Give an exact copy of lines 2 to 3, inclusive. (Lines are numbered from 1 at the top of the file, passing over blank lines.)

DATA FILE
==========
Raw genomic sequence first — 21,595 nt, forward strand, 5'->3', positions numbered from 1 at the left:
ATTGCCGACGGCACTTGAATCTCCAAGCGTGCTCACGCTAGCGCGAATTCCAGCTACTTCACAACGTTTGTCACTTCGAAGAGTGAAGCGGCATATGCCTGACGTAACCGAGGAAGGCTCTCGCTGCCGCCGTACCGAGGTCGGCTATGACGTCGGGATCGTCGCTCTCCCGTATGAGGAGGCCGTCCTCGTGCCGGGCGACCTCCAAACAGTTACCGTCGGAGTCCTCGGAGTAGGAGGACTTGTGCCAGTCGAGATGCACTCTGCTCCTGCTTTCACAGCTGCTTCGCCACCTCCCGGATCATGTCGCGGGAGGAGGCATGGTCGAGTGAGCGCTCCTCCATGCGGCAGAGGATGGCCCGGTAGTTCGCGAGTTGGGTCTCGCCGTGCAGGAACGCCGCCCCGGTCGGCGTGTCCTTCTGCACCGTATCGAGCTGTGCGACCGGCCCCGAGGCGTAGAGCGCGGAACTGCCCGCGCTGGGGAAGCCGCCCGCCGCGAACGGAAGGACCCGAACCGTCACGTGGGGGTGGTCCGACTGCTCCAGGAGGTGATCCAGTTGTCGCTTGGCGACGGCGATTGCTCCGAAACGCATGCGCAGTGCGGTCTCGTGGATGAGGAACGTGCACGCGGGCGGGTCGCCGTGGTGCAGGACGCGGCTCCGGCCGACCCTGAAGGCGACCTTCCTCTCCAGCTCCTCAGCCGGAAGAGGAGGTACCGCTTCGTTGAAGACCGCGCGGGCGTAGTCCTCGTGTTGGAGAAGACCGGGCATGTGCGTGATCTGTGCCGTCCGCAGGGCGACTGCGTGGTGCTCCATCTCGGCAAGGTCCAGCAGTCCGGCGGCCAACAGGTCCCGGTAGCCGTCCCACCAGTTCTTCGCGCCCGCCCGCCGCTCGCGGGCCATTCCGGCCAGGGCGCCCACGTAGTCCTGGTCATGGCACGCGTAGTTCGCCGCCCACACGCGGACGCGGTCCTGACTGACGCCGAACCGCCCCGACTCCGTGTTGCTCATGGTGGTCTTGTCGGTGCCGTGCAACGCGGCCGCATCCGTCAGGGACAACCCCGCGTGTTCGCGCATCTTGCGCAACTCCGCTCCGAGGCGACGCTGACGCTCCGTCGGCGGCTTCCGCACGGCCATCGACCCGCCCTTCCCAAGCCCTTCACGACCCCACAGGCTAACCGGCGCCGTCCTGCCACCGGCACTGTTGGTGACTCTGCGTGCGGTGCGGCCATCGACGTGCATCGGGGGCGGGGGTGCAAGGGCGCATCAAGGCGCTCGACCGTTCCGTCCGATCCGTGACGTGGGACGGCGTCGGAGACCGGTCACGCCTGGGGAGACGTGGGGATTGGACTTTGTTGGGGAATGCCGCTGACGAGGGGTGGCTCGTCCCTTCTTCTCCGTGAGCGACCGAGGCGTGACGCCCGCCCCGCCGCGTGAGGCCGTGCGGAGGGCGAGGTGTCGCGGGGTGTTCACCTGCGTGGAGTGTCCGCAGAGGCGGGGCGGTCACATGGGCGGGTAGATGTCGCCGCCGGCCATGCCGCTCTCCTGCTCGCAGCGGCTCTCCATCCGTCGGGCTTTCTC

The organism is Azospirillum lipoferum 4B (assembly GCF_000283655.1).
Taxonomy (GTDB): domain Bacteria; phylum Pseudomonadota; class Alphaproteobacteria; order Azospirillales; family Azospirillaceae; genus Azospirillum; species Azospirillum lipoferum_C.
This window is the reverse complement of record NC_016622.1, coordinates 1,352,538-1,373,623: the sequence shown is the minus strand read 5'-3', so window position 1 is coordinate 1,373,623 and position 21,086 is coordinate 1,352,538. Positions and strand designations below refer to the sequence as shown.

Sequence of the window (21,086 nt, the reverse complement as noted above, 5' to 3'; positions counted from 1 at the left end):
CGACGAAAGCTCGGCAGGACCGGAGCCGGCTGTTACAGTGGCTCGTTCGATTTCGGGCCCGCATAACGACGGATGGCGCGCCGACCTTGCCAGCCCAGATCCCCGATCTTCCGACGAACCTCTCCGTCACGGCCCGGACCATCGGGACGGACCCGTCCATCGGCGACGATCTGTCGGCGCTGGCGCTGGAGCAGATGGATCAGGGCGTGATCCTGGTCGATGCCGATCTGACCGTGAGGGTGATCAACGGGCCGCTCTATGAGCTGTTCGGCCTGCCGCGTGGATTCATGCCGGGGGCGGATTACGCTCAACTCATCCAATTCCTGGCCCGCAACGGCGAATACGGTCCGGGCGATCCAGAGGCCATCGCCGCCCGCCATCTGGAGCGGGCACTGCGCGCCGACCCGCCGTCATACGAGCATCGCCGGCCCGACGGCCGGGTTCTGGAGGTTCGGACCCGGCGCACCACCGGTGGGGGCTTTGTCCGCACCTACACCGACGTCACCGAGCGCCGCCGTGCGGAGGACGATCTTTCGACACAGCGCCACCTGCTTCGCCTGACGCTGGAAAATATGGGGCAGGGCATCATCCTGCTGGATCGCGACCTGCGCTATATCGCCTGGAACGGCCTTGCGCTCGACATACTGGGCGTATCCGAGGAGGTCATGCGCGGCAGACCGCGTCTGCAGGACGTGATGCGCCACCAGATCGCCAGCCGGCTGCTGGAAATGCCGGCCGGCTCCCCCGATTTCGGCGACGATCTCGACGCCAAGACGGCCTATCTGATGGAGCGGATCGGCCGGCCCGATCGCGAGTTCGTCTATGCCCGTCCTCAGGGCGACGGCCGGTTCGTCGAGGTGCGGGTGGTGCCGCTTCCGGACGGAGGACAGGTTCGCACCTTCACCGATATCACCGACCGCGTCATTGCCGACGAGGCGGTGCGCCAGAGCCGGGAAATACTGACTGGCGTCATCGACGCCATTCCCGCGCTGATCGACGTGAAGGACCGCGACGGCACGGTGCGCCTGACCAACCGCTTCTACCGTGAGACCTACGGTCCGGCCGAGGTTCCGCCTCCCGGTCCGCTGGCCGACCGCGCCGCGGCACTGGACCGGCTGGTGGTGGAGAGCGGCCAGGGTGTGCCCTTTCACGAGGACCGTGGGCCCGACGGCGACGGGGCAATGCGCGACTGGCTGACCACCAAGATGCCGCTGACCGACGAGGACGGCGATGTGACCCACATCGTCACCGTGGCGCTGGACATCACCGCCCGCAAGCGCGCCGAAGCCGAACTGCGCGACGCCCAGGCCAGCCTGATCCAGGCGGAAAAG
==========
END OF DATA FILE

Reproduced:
ATTGCCGACGGCACTTGAATCTCCAAGCGTGCTCACGCTAGCGCGAATTCCAGCTACTTCACAACGTTTGTCACTTCGAAGAGTGAAGCGGCATATGCCTGACGTAACCGAGGAAGGCTCTCGCTGCCGCCGTACCGAGGTCGGCTATGACGTCGGGATCGTCGCTCTCCCGTATGAGGAGGCCGTCCTCGTGCCGGGCGACCTCCAAACAGTTACCGTCGGAGTCCTCGGAGTAGGAGGACTTGTGCCAGTCGAGATGCACTCTGCTCCTGCTTTCACAGCTGCTTCGCCACCTCCCGGATCATGTCGCGGGAGGAGGCATGGTCGAGTGAGCGCTCCTCCATGCGGCAGAGGATGGCCCGGTAGTTCGCGAGTTGGGTCTCGCCGTGCAGGAACGCCGCCCCGGTCGGCGTGTCCTTCTGCACCGTATCGAGCTGTGCGACCGGCCCCGAGGCGTAGAGCGCGGAACTGCCCGCGCTGGGGAAGCCGCCCGCCGCGAACGGAAGGACCCGAACCGTCACGTGGGGGTGGTCCGACTGCTCCAGGAGGTGATCCAGTTGTCGCTTGGCGACGGCGATTGCTCCGAAACGCATGCGCAGTGCGGTCTCGTGGATGAGGAACGTGCACGCGGGCGGGTCGCCGTGGTGCAGGACGCGGCTCCGGCCGACCCTGAAGGCGACCTTCCTCTCCAGCTCCTCAGCCGGAAGAGGAGGTACCGCTTCGTTGAAGACCGCGCGGGCGTAGTCCTCGTGTTGGAGAAGACCGGGCATGTGCGTGATCTGTGCCGTCCGCAGGGCGACTGCGTGGTGCTCCATCTCGGCAAGGTCCAGCAGTCCGGCGGCCAACAGGTCCCGGTAGCCGTCCCACCAGTTCTTCGCGCCCGCCCGCCGCTCGCGGGCCATTCCGGCCAGGGCGCCCACGTAGTCCTGGTCATGGCACGCGTAGTTCGCCGCCCACACGCGGACGCGGTCCTGACTGACGCCGAACCGCCCCGACTCCGTGTTGCTCATGGTGGTCTTGTCGGTGCCGTGCAACGCGGCCGCATCCGTCAGGGACAACCCCGCGTGTTCGCGCATCTTGCGCAACTCCGCTCCGAGGCGACGCTGACGCTCCGTCGGCGGCTTCCGCACGGCCATCGACCCGCCCTTCCCAAGCCCTTCACGACCCCACAGGCTAACCGGCGCCGTCCTGCCACCGGCACTGTTGGTGACTCTGCGTGCGGTGCGGCCATCGACGTGCATCGGGGGCGGGGGTGCAAGGGCGCATCAAGGCGCTCGACCGTTCCGTCCGATCCGTGACGTGGGACGGCGTCGGAGACCGGTCACGCCTGGGGAGACGTGGGGATTGGACTTTGTTGGGGAATGCCGCTGACGAGGGGTGGCTCGTCCCTTCTTCTCCGTGAGCGACCGAGGCGTGACGCCCGCCCCGCCGCGTGAGGCCGTGCGGAGGGCGAGGTGTCGCGGGGTGTTCACCTGCGTGGAGTGTCCGCAGAGGCGGGGCGGTCACATGGGCGGGTAGATGTCGCCGCCGGCCATGCCGCTCTCCTGCTCGCAGCGGCTCTCCATCCGTCGGGCTTTCTC

The organism is Azospirillum lipoferum 4B (assembly GCF_000283655.1).